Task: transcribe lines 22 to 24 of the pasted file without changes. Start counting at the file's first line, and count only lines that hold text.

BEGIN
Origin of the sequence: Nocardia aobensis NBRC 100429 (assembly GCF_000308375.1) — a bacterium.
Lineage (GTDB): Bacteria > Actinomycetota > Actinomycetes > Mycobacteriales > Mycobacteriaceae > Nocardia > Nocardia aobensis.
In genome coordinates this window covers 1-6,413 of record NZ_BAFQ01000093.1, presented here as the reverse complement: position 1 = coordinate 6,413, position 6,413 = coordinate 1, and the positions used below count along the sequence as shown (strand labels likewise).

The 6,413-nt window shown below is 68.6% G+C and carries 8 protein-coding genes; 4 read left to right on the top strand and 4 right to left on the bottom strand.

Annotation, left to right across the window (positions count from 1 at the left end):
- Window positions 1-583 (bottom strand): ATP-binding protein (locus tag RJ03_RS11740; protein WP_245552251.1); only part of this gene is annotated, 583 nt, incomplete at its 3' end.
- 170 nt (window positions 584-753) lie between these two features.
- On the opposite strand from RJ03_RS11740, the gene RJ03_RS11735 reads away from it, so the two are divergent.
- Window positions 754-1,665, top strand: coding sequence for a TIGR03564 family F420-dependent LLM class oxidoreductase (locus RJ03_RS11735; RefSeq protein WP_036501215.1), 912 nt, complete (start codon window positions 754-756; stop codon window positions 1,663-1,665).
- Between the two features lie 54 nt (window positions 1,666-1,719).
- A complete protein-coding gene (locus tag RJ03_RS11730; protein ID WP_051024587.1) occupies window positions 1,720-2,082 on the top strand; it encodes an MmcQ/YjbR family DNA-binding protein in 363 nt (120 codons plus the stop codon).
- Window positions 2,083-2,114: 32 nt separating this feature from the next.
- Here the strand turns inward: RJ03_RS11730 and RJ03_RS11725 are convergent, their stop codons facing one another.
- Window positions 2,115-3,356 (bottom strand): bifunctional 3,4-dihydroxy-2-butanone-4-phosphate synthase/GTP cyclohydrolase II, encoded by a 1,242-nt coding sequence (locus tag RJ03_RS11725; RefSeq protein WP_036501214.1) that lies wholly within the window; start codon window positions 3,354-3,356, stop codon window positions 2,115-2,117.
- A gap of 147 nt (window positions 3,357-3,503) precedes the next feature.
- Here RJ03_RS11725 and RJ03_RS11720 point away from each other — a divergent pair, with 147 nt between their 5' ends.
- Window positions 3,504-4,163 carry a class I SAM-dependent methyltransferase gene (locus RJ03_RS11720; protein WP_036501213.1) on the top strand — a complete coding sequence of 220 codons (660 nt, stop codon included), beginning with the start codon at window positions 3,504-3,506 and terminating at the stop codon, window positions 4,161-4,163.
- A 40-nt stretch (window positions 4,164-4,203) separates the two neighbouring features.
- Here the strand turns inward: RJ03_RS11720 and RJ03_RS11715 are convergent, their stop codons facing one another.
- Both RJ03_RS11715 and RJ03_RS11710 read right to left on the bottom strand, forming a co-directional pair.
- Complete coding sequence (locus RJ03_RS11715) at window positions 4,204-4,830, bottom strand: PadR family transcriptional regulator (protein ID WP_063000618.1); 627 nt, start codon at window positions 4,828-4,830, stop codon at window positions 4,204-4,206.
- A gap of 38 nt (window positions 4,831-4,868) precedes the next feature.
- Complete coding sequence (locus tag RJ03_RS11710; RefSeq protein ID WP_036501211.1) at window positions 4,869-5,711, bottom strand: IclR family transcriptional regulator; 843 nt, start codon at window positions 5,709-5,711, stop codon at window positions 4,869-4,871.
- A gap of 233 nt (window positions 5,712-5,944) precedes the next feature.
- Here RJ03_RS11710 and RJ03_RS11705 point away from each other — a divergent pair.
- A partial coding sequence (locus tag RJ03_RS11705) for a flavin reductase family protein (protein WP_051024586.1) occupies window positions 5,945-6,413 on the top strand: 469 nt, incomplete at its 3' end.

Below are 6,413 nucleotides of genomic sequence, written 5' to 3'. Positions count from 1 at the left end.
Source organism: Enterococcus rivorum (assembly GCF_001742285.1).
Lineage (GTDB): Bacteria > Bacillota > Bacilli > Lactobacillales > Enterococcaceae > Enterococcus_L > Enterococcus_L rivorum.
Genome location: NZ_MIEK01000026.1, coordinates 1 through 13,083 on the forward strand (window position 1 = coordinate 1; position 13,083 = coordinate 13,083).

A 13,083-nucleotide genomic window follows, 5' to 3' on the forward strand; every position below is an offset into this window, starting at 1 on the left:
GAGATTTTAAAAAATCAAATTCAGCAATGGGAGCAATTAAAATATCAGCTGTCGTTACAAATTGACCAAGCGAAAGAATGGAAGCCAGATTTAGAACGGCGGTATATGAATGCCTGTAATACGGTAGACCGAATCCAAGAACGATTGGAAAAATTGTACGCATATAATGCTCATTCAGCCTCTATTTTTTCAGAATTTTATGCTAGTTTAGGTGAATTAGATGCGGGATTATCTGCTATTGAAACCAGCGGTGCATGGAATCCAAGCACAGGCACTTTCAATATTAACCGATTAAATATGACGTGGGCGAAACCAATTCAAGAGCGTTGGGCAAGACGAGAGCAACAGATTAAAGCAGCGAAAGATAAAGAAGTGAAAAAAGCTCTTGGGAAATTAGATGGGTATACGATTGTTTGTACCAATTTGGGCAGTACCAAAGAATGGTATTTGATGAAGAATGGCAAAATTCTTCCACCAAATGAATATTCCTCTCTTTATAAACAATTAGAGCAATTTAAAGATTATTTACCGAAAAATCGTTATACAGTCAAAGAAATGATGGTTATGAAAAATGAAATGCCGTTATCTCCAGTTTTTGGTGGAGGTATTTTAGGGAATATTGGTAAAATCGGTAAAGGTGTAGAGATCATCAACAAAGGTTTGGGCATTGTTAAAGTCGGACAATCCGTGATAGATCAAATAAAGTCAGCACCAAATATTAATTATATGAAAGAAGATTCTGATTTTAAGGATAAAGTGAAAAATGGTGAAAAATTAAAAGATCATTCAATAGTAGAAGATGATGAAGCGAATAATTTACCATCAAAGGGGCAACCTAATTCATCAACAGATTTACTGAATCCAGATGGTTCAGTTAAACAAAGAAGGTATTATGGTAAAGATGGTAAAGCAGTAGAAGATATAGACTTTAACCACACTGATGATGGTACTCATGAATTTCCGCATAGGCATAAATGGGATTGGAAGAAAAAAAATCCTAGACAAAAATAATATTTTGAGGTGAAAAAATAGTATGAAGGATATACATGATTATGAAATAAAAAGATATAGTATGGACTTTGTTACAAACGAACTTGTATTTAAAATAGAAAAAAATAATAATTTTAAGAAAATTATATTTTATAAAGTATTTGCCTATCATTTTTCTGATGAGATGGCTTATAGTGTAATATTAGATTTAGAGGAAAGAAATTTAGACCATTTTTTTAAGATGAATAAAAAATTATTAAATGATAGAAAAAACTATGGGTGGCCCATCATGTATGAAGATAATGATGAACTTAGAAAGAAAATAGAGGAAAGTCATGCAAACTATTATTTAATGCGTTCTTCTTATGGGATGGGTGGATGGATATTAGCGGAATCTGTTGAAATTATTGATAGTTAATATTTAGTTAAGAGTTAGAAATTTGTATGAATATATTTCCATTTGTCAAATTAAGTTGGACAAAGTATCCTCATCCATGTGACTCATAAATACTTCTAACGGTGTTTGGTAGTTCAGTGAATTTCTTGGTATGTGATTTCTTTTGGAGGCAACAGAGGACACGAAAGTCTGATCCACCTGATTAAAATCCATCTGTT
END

- A gap of 38 nt (window positions 4,831-4,868) precedes the next feature.
- Complete coding sequence (locus tag RJ03_RS11710; RefSeq protein ID WP_036501211.1) at window positions 4,869-5,711, bottom strand: IclR family transcriptional regulator; 843 nt, start codon at window positions 5,709-5,711, stop codon at window positions 4,869-4,871.
- A gap of 233 nt (window positions 5,712-5,944) precedes the next feature.